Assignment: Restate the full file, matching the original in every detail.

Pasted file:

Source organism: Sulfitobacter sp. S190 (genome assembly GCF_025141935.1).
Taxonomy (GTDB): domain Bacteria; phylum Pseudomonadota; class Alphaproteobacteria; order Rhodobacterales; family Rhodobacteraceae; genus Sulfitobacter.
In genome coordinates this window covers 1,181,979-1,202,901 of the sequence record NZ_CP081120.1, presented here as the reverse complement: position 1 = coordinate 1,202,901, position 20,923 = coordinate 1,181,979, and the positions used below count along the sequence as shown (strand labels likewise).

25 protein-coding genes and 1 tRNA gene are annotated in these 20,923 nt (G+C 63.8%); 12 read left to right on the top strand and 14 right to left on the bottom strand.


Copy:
Source organism: Sulfitobacter sp. S190 (genome assembly GCF_025141935.1).
Taxonomy (GTDB): domain Bacteria; phylum Pseudomonadota; class Alphaproteobacteria; order Rhodobacterales; family Rhodobacteraceae; genus Sulfitobacter.
In genome coordinates this window covers 1,181,979-1,202,901 of the sequence record NZ_CP081120.1, presented here as the reverse complement: position 1 = coordinate 1,202,901, position 20,923 = coordinate 1,181,979, and the positions used below count along the sequence as shown (strand labels likewise).

25 protein-coding genes and 1 tRNA gene are annotated in these 20,923 nt (G+C 63.8%); 12 read left to right on the top strand and 14 right to left on the bottom strand.